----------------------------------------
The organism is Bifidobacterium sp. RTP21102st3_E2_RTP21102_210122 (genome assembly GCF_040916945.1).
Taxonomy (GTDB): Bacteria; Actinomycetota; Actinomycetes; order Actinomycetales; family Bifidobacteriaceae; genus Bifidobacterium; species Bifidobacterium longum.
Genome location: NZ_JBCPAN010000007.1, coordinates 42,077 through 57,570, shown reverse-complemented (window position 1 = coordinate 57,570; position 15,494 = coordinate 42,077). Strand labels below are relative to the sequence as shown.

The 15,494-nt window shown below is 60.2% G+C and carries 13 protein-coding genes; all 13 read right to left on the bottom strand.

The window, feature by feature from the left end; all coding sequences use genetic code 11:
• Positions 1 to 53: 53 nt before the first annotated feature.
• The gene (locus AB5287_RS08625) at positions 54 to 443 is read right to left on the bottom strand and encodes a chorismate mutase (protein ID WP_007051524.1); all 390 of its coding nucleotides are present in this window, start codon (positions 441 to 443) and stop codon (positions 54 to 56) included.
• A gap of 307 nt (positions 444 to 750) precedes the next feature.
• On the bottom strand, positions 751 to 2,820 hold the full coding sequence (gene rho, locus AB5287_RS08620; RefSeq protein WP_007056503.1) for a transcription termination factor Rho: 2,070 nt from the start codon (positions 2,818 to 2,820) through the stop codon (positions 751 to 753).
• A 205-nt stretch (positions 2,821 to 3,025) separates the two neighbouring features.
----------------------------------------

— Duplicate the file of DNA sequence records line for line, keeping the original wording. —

The organism is Bifidobacterium sp. RTP21102st3_E2_RTP21102_210122 (genome assembly GCF_040916945.1).
Taxonomy (GTDB): Bacteria; Actinomycetota; Actinomycetes; order Actinomycetales; family Bifidobacteriaceae; genus Bifidobacterium; species Bifidobacterium longum.
Genome location: NZ_JBCPAN010000007.1, coordinates 42,077 through 57,570, shown reverse-complemented (window position 1 = coordinate 57,570; position 15,494 = coordinate 42,077). Strand labels below are relative to the sequence as shown.

The 15,494-nt window shown below is 60.2% G+C and carries 13 protein-coding genes; all 13 read right to left on the bottom strand.

The window, feature by feature from the left end; all coding sequences use genetic code 11:
• Positions 1 to 53: 53 nt before the first annotated feature.
• The gene (locus AB5287_RS08625) at positions 54 to 443 is read right to left on the bottom strand and encodes a chorismate mutase (protein ID WP_007051524.1); all 390 of its coding nucleotides are present in this window, start codon (positions 441 to 443) and stop codon (positions 54 to 56) included.
• A gap of 307 nt (positions 444 to 750) precedes the next feature.
• On the bottom strand, positions 751 to 2,820 hold the full coding sequence (gene rho, locus AB5287_RS08620; RefSeq protein WP_007056503.1) for a transcription termination factor Rho: 2,070 nt from the start codon (positions 2,818 to 2,820) through the stop codon (positions 751 to 753).
• A 205-nt stretch (positions 2,821 to 3,025) separates the two neighbouring features.